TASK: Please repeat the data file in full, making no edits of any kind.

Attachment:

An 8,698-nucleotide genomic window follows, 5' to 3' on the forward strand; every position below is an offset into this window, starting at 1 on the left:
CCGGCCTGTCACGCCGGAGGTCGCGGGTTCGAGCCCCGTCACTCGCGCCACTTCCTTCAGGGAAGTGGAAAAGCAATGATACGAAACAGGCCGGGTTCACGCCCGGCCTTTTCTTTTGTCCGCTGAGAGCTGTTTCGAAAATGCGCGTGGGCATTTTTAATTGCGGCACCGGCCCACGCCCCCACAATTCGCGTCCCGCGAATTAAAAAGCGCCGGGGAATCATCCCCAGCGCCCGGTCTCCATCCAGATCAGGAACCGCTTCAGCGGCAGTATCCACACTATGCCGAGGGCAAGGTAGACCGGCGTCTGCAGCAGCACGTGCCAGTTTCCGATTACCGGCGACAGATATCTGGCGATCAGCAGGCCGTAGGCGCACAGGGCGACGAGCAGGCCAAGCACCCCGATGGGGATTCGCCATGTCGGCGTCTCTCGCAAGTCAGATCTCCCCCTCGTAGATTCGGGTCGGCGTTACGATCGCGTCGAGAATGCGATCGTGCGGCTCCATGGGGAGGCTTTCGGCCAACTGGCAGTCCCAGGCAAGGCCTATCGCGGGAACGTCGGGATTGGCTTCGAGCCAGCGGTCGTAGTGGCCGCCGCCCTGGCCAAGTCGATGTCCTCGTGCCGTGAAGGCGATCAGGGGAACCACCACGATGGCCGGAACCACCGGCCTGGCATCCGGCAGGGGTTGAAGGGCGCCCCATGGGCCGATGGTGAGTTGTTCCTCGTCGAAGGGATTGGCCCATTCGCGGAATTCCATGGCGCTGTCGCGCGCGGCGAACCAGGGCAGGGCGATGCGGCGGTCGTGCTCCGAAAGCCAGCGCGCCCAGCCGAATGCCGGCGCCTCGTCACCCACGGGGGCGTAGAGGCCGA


An 8,698-nucleotide genomic window follows, 5' to 3' on the forward strand; every position below is an offset into this window, starting at 1 on the left:
CCGGCCTGTCACGCCGGAGGTCGCGGGTTCGAGCCCCGTCACTCGCGCCACTTCCTTCAGGGAAGTGGAAAAGCAATGATACGAAACAGGCCGGGTTCACGCCCGGCCTTTTCTTTTGTCCGCTGAGAGCTGTTTCGAAAATGCGCGTGGGCATTTTTAATTGCGGCACCGGCCCACGCCCCCACAATTCGCGTCCCGCGAATTAAAAAGCGCCGGGGAATCATCCCCAGCGCCCGGTCTCCATCCAGATCAGGAACCGCTTCAGCGGCAGTATCCACACTATGCCGAGGGCAAGGTAGACCGGCGTCTGCAGCAGCACGTGCCAGTTTCCGATTACCGGCGACAGATATCTGGCGATCAGCAGGCCGTAGGCGCACAGGGCGACGAGCAGGCCAAGCACCCCGATGGGGATTCGCCATGTCGGCGTCTCTCGCAAGTCAGATCTCCCCCTCGTAGATTCGGGTCGGCGTTACGATCGCGTCGAGAATGCGATCGTGCGGCTCCATGGGGAGGCTTTCGGCCAACTGGCAGTCCCAGGCAAGGCCTATCGCGGGAACGTCGGGATTGGCTTCGAGCCAGCGGTCGTAGTGGCCGCCGCCCTGGCCAAGTCGATGTCCTCGTGCCGTGAAGGCGATCAGGGGAACCACCACGATGGCCGGAACCACCGGCCTGGCATCCGGCAGGGGTTGAAGGGCGCCCCATGGGCCGATGGTGAGTTGTTCCTCGTCGAAGGGATTGGCCCATTCGCGGAATTCCATGGCGCTGTCGCGCGCGGCGAACCAGGGCAGGGCGATGCGGCGGTCGTGCTCCGAAAGCCAGCGCGCCCAGCCGAATGCCGGCGCCTCGTCACCCACGGGGGCGTAGAGGCCGA